It is the season of illumination. Photo by Lena Orwig on UnsplashIn every town, large and small, on land and on sea, on foot or by car, through historic houses, gardens and even battlefields, you can experience a candlelight or electric light tour sure to get you in the Christmas Spirit. If the tour is by purchased ticket, they sell out weeks in advance. If it is open to the public, like our town’s Holiday Flotilla along the inland waterway, you must set out hours in advance in order to navigate traffic, parking and jostling crowds to claim a vantage point. As one advertisement for the Flotilla read, “80,000 people can’t be wrong!”

What feeling, or emotion is everyone seeking to experience through these hugely popular events? I believe the answer lies back in time and in our communal humanity. Photo by Davidson Luna on UnsplashThe appeal of light in darkness is as great with modern Peoples as it was with our Neolithic ancestors who celebrated the Winter Solstice. With the onset of winter, with it’s shorter days and longer nights, we are drawn to the light.

Ancient Peoples may not have understood the science behind the Solstice but they understood that all life depended upon the light of the sun. Taking nothing for granted and assuming nothing as certain, they paid homage to the sun and beseeched its return with rituals and celebrations. Naturally, those rituals revolved around the light of the fire rlm4wq96h_0-chuttersnapwhich symbolized the sun and its life-giving energy. Eventually, Christianity superimposed their Christmas celebrations onto those familiar ones of the Winter Solstice incorporating many pagan rituals of illumination which we still recognize today.

In essence, nothing has really changed except for the multitudinous number of ways we humans can now create light. But the appeal and the sense of well-being light brings us, as we draw near to it, contemplate it, or surround ourselves with it, remains the same. As Moderns we may understand the astrological science behind the Solstice and we may not fear a never-ending winter, but we still feel winter’s cold, especially in a hostile and angry world such as the one in which we now live. Now more than ever we need the warmth and good cheer of colored lights, candles gleaming, and a roaring fire on many a dark night.candle-light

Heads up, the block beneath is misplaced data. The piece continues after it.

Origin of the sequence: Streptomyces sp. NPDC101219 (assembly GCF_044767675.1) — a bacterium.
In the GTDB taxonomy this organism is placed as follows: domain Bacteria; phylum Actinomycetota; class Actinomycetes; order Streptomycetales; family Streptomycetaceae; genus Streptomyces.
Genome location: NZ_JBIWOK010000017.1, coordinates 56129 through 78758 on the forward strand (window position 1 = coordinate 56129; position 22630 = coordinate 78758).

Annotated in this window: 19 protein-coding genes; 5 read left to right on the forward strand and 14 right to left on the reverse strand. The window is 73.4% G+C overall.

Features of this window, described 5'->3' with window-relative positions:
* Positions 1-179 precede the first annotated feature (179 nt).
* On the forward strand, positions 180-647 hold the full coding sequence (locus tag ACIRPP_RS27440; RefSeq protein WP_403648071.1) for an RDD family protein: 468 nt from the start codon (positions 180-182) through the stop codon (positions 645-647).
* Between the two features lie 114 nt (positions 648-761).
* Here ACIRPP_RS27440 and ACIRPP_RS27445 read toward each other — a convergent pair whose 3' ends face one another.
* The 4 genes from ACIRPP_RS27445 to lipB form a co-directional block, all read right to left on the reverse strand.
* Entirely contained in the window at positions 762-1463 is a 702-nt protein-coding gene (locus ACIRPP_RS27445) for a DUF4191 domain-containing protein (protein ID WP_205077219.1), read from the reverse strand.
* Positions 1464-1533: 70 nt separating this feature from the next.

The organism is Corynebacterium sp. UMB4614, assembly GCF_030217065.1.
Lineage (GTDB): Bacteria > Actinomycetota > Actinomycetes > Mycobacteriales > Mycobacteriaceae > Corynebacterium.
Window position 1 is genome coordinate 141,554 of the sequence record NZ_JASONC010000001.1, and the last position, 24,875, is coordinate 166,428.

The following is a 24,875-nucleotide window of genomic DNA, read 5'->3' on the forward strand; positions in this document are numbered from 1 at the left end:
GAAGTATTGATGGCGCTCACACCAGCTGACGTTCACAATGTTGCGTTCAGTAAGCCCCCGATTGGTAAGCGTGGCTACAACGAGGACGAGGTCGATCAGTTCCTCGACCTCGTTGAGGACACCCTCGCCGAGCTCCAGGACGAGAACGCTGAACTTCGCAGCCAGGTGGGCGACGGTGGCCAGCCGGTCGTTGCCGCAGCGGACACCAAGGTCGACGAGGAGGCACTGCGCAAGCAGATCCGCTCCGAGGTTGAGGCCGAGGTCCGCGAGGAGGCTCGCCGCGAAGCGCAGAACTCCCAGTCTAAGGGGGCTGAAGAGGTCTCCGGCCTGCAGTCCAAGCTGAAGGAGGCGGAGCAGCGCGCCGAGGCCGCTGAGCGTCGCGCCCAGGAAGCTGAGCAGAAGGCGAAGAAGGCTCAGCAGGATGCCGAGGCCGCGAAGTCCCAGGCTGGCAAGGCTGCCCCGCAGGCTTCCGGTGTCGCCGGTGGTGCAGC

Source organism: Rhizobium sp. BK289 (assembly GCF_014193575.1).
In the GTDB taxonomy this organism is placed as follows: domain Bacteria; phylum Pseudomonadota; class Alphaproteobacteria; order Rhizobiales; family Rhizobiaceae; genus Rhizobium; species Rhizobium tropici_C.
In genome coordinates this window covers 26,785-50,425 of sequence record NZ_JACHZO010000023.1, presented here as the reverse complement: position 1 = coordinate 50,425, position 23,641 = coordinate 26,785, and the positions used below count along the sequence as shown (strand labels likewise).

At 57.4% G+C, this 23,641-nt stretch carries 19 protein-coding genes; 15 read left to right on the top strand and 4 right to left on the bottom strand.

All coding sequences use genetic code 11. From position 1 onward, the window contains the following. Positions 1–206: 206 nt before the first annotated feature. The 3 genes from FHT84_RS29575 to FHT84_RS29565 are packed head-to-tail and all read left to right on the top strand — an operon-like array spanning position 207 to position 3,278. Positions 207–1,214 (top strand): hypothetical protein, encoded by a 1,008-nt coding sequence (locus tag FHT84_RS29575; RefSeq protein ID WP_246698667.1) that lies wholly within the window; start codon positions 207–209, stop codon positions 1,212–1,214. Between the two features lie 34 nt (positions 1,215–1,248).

Dear Readers, the Winter Solstice occurs on December 21st for us here in the Northern Hemisphere. On that day be sure to raise your glass and say a word of good cheer for the return of the sun!


Steinbach Smoking Men From Germany

For me, the Christmas Season begins with the re-emergence of my Steinbach Smoking Men. Out comes “The Real Bavarian,” “The Mushroom Man,” “The Bunny Rancher,” and all the rest. Each adorable folk character is an incense burner. Some are also music boxes playing German folk tunes. img_0225Their bodies come apart in the middle where you place a cone of incense, light it, put them back together, and then watch the smoke spiral up out of their open mouths.img_0243

For thousands of years the burning of incense has been used in religious rituals. The rising smoke is symbolic of offerings and prayers rising up to Heaven. At Christmas time we are reminded of the “three wise men” or Magi, img_0242who brought precious gifts of gold, frankincense and myrrh from the Far East. Frankincense and myrrh are both aromatic resins used to make incense and perfumes. They were costly exotic commodities that flowed along trade routes for centuries out of Africa and the Arabian Peninsula.

But for as many years, incense has been an important part of pagan rituals. It was burned in sacrifices, and used to purify the home and drive out evil spirits, as well as to draw in good luck and good fortune. Long before Christmas, ancient Peoples celebrated the Winter Solstice, the longest night and shortest day of the year. rlm4wq96h_0-chuttersnap

Because the Solstice marks the meteorological turning point of that trend, numerous rituals of fire and light became associated with what must have seemed a magical time of the year to ancient agrarian cultures. As most of us know, these pagan rituals eventually merged with many Christian Christmas traditions.candle-light

Christian and Germanic customs together with superstition made people believe that the evil spirits of the “Raunaechte” (longest nights of the year) could be driven away by noise and light. Once the devils and evil spirits had left the house fine incense was burnt to bless hearth and home. Written in chalk over the front door would be the letters C+M+B believed to be a magic spell that would keep evil away throughout the coming year. The letters stood for: Caspar, Melchior, and Balthasar, traditionally the three names given to the Magi.

As medieval piety grew in Germany in the 1600’s, folk artists created new forms to burn incense that were religiously acceptable. In particular, toy makers in the Erzgebirge region, (the Ore Mountains), began to carve wooden folk characters that were also incense burners and thus the “smoking men” were born.

The Steinbach family has been making German folk art for 5 generations. They proudly manufacture these “smokers” in charming detail. Few stores in the U.S. import them but if you visit one of the many European Christmas markets this time of year, you will have many to choose from!

Dear readers, do you have an event or ritual that marks the beginning of the Christmas season for you? Would you care to share it with us?